By Marissa Henley, local cancer survivor and author of Loving Your Friend Through Cancer
I’ve lived through the scene several times: I sit across from a cancer survivor who recently finished treatment. We wrap our hands around our lattes and lean in close so the guy in the next booth won’t hear our discussion of post-mastectomy life.
And then she says, “Everyone around me thinks I’m better. They’ve all moved on. But I’m not okay. I need my friends to understand I’m still struggling.”
If you’re friends with a cancer survivor, she still needs you. Here are some thoughts to keep in mind as you support her through her survivorship.
1. She’s still living with cancer.
If she’s had chemo, she may not fully recover her strength for a year. It could be even longer before her she’s truly happy with the length of her hair, and her short hair will be a constant reminder of what she’s endured.
She may be adjusting to the changes that come from surgery, especially if she’s had a mastectomy, colostomy or other life-altering surgery. Many recent cancer survivors find themselves in the operating room for follow-up reconstructive surgeries. Your friend’s body, like her medical history, may never be the same.
You can support your friend by being sensitive to her feelings, her need for rest, and the time it takes her to adjust to these changes. Be careful when you talk about your own healthy body—she may not want to hear any complaints! And if she needs follow-up surgery, show up with dinner afterwards.
2. She’s still scared.
After the physical scars heal and her energy returns, she will continue to live with the emotional changes that come with cancer survivorship.
As her friends and family celebrate the end of her treatment, she may not feel like cheering. She may struggle with grief over what she’s endured and fear about what’s to come.
The possibility of recurrence provokes anxiety in most cancer survivors. Our fear may or may not be grounded in statistics. But the fear is intense, and some days it feels like a giant cloud hanging over our entire future. Every lump, every bump, every ache or pain can be cause for concern. It feels like the line between paranoia and wisdom is impossible to find.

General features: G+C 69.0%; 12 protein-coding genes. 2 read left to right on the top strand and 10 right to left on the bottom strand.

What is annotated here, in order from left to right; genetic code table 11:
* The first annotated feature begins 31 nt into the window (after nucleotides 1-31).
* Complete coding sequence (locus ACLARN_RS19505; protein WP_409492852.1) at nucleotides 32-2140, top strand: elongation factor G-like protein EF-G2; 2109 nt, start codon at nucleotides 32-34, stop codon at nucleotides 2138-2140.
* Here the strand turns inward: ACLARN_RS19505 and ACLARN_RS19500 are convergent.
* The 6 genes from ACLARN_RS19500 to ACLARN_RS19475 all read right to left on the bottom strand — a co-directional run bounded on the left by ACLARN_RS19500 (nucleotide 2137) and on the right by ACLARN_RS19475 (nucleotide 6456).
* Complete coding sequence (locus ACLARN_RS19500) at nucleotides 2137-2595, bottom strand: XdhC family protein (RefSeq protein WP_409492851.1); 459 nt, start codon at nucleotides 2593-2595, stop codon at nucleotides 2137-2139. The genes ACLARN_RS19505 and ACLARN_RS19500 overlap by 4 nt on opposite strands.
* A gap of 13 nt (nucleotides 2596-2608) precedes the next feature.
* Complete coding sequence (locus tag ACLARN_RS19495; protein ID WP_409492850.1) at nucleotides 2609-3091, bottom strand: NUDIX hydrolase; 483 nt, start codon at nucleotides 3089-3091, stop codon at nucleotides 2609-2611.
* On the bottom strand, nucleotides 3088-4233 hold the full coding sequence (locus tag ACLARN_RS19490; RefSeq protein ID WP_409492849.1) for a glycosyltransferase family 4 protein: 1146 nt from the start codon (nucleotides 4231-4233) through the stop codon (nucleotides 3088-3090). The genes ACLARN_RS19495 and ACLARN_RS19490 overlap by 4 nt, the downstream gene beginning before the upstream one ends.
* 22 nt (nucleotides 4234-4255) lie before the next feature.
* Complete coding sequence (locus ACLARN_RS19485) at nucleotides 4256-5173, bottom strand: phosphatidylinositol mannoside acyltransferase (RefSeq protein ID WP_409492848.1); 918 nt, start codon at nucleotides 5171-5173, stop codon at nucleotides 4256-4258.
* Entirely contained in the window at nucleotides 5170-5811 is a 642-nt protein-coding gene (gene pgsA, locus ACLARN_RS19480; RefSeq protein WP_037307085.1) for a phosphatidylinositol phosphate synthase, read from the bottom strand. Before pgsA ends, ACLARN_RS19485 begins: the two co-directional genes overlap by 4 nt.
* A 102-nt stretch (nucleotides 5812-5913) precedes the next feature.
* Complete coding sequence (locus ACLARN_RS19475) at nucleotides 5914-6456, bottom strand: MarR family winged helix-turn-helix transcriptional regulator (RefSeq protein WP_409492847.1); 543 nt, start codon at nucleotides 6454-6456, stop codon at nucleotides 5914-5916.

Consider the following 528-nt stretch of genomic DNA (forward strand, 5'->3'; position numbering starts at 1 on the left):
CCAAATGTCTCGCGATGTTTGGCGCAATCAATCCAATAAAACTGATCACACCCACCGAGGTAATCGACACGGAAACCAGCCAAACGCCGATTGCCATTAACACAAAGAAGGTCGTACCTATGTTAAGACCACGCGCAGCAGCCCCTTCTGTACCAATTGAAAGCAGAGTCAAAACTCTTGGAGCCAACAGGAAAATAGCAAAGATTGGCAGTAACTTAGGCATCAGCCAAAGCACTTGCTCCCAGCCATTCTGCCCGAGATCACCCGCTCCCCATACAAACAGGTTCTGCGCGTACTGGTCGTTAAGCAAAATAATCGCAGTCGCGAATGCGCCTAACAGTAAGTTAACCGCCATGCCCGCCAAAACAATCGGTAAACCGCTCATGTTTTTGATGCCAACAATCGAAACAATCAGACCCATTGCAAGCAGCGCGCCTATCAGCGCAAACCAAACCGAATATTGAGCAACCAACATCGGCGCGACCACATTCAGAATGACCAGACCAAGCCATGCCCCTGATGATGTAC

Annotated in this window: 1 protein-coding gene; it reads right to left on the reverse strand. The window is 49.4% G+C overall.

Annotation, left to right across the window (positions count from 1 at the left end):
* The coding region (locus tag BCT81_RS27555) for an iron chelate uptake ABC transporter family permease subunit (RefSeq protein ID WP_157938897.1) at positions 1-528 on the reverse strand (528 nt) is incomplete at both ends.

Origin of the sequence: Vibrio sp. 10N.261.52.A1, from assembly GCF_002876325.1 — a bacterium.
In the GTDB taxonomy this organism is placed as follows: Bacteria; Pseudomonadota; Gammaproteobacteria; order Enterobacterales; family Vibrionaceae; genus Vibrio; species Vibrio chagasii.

One way to show concern for your friend’s emotional well-being is to ask questions rather than make assumptions. Ask how she’s handling the end of treatment. Ask how holidays, birthdays and the anniversary of her diagnosis make her feel. Make sure she knows you’re still in this with her.
3. She still hates going to the doctor.
My doctors are fabulous, but I wish I never had to set foot in a medical clinic again. I can never take for granted that I’ll walk into a doctor’s office and walk out without life-changing news. Every symptom gets a follow-up test. Anything suspicious gets biopsied. I appreciate the vigilance of my doctors, but it can be stressful.
There are also medical appointments directly related to my history of cancer. The dreaded follow-ups. For some survivors, their follow-up consists of letting their oncologist know of any unusual symptoms. Some have bloodwork done regularly. I’m in the category of survivors who have scans done to check for recurrence.
These appointments are so terrifying that we’ve coined our own word for the fear: scanxiety. If you’ve never sat in a doctor’s office waiting to hear if your cancer is back, believe me—it’s as awful as you are imagining.
You can support your cancer-surviving friend by knowing her follow-up protocol. Mark the dates on your calendar, and let her know she’s in your thoughts and prayers as the day approaches. Ask how she’s coping with medical appointments and how you can support her.
4. She still needs your support and prayer.
Some cancer survivors want to talk about their experience, spend time with other cancer survivors, and participate in cancer research fundraisers. Others want nothing to do with cancer and distance themselves from these activities. Your friend may swing between the two approaches at different times during her survivorship.
Remember to ask questions about her feelings and respect your friend’s choices. Support her new friendships with cancer survivors. If she attends Race for the Cure or fundraisers for her cancer type, participate with her.
And finally, keep your friend in your prayers. Cancer takes an ugly toll on the bodies, families, and futures of so many. Your friend will appreciate your continued prayers and support as she walks through the challenges of life as a survivor.
More about Marissa: Marissa Henley, author of Loving Your Friend Through Cancer, is a follower of Christ, wife, mom, and cancer survivor who writes about faith, friendship, and cancer at www.marissahenley.com. Most days, you’ll find her drinking a latte while shuttling her three kids around in a minivan, wondering if the dog will ever learn to stay and if she’ll ever love cooking as much as her husband loves eating.